Tuesday, March 18, 2008

Saddam's Terrorist Connections

Well, this is odd. ABC is reporting that the Bush administration is trying to cover up a report released last week by the Pentagon on Iraq's ties to al Qaeda because the report says there were none. Yet if you read the Executive Summary of the report they link to it's clear that Saddam was indeed up to his jockey shorts in terrorist activity, that he was funding terrorist groups at home and abroad, and that he clearly intended to use terrorism to strike at American interests until he fled from Baghdad.

The ES does not say that there were no ties to terrorism, only that a direct connection to this particular terrorist organization, al Qaeda, was not found. Based on this flimsy platform, the New York Times performs a feat of logical acrobatics and concludes that "Oh, by the way, there was no al Qaeda link." The Times is so heavily invested in the meme that Bush had no justification for invading Iraq that it's apparently willing to make itself look stupid rather than admit they were wrong.

Absence of evidence for a direct link to al Qaeda is not proof of the non-existence of the link. But that aside, whether Saddam was in bed with terrorists who called themselves "al Qaeda" or not is completely irrelevant. The question is whether Saddam was engaged in extra-territorial terrorism, and no one, not even someone who works for the Times or ABC, can read the report and not see that he was.

If these good folks had actually taken the trouble to read the very document they link to they may have been more circumspect, even about their claims that there was no connection to al Qaeda. For instance, about al Qaeda the report says this:

Saddam and bin Laden often found a common enemy in the United States....Saddam's security organizations and bin Laden's terrorist network operated with similar aims, at least for the short term. Considerable operational overlap was inevitable when monitoring, contacting, financing, and training the regional groups involved in terrorism. Saddam provided training and motivation to revolutionary pan-Arab nationalists in the region. Osama bin Laden provided training and motivation for violent revolutionary Islamists in the region. They were recruiting within the same demographic, spouting much the same rhetoric, and promoting a common historical narrative that promised a return to a glorious past. That these movements (pan-Arab and pan-Islamic) had many similarities and strategic parallels does not mean they saw themselves in that light. Nevertheless, these similarities created more than just the appearance of cooperation. (page 41, emphasis mine)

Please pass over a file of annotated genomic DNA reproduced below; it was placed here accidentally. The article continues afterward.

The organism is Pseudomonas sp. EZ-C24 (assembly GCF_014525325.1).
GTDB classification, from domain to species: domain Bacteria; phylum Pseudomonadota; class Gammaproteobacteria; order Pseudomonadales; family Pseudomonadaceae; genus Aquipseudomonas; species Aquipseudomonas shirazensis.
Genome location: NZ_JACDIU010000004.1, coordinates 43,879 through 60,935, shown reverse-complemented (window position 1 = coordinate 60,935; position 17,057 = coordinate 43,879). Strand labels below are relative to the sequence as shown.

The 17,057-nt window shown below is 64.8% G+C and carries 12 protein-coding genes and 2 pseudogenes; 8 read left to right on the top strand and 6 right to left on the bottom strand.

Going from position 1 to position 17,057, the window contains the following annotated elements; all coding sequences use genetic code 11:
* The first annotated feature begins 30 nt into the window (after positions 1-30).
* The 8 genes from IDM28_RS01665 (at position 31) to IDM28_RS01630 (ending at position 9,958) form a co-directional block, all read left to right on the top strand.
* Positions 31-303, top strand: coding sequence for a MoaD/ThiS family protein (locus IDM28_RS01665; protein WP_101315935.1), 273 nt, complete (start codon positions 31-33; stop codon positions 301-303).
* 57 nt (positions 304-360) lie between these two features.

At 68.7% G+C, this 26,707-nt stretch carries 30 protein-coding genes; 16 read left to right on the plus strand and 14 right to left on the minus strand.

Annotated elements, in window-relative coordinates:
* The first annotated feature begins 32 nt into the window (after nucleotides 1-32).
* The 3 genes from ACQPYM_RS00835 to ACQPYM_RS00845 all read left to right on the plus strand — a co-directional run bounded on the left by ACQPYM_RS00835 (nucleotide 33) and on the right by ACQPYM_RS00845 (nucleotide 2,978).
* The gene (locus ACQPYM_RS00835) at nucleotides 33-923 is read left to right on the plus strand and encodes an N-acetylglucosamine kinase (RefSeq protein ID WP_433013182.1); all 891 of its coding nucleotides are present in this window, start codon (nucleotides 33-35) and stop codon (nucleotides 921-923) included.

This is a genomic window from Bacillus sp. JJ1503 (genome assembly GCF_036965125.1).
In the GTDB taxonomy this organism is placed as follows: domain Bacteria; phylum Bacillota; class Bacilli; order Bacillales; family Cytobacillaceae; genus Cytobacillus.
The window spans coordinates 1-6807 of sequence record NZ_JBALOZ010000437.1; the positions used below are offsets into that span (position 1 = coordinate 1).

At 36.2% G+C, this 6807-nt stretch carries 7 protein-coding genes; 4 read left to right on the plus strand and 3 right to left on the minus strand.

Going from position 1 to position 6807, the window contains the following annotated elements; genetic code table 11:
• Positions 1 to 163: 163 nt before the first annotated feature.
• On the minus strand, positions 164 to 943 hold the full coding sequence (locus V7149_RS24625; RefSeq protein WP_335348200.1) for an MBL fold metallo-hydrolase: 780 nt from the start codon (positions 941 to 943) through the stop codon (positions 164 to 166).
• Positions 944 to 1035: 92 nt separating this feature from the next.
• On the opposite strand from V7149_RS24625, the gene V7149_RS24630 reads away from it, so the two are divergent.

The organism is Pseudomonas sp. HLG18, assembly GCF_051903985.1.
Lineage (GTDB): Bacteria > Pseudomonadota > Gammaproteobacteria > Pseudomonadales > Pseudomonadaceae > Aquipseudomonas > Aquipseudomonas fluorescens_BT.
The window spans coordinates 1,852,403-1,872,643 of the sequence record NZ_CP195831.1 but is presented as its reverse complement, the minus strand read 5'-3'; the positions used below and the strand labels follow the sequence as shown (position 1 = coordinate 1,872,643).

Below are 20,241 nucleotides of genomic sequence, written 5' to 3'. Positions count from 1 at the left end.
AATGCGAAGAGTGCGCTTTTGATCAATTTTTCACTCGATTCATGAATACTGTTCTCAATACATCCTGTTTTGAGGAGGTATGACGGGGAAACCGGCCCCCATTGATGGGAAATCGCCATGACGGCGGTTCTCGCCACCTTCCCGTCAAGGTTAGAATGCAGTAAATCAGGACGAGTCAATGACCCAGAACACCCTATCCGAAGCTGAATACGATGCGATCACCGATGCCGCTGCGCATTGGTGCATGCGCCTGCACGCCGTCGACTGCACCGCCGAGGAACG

Saddam's interest in, and support for, non-Iraqi non-state actors was spread across a wide variety of revolutionary, liberation, nationalist, and Islamic terrorist organizations. For years, Saddam maintained training camps for foreign "fighters" drawn from these diverse groups. In some cases, particularly for Palestinians, Saddam was also a strong financial supporter. Saddam supported groups that either associated directly with al Qaeda (such as the Egyptian Islamic Jihad, led at one time by bin Laden's deputy, Ayman al-Zawahiri) or that generally shared al Qaeda's stated goals and objectives. (page 42, emphasis mine)